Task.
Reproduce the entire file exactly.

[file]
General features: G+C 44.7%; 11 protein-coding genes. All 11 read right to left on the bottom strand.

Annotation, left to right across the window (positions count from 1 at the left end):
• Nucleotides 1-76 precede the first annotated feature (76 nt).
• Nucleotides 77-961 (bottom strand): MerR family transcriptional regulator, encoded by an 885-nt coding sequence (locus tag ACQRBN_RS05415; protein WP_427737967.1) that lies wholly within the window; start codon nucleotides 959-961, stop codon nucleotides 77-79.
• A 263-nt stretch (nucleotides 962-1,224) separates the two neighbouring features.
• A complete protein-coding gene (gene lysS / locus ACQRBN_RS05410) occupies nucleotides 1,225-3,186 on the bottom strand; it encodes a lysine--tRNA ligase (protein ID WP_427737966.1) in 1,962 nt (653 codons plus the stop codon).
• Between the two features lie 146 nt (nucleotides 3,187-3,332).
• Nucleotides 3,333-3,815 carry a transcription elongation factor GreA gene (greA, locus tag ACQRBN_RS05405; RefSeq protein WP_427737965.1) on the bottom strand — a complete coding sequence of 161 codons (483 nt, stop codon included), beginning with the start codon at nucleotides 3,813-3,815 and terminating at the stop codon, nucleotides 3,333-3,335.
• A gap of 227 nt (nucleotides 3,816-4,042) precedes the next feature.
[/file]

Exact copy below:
General features: G+C 44.7%; 11 protein-coding genes. All 11 read right to left on the bottom strand.

Annotation, left to right across the window (positions count from 1 at the left end):
• Nucleotides 1-76 precede the first annotated feature (76 nt).
• Nucleotides 77-961 (bottom strand): MerR family transcriptional regulator, encoded by an 885-nt coding sequence (locus tag ACQRBN_RS05415; protein WP_427737967.1) that lies wholly within the window; start codon nucleotides 959-961, stop codon nucleotides 77-79.
• A 263-nt stretch (nucleotides 962-1,224) separates the two neighbouring features.
• A complete protein-coding gene (gene lysS / locus ACQRBN_RS05410) occupies nucleotides 1,225-3,186 on the bottom strand; it encodes a lysine--tRNA ligase (protein ID WP_427737966.1) in 1,962 nt (653 codons plus the stop codon).
• Between the two features lie 146 nt (nucleotides 3,187-3,332).
• Nucleotides 3,333-3,815 carry a transcription elongation factor GreA gene (greA, locus tag ACQRBN_RS05405; RefSeq protein WP_427737965.1) on the bottom strand — a complete coding sequence of 161 codons (483 nt, stop codon included), beginning with the start codon at nucleotides 3,813-3,815 and terminating at the stop codon, nucleotides 3,333-3,335.
• A gap of 227 nt (nucleotides 3,816-4,042) precedes the next feature.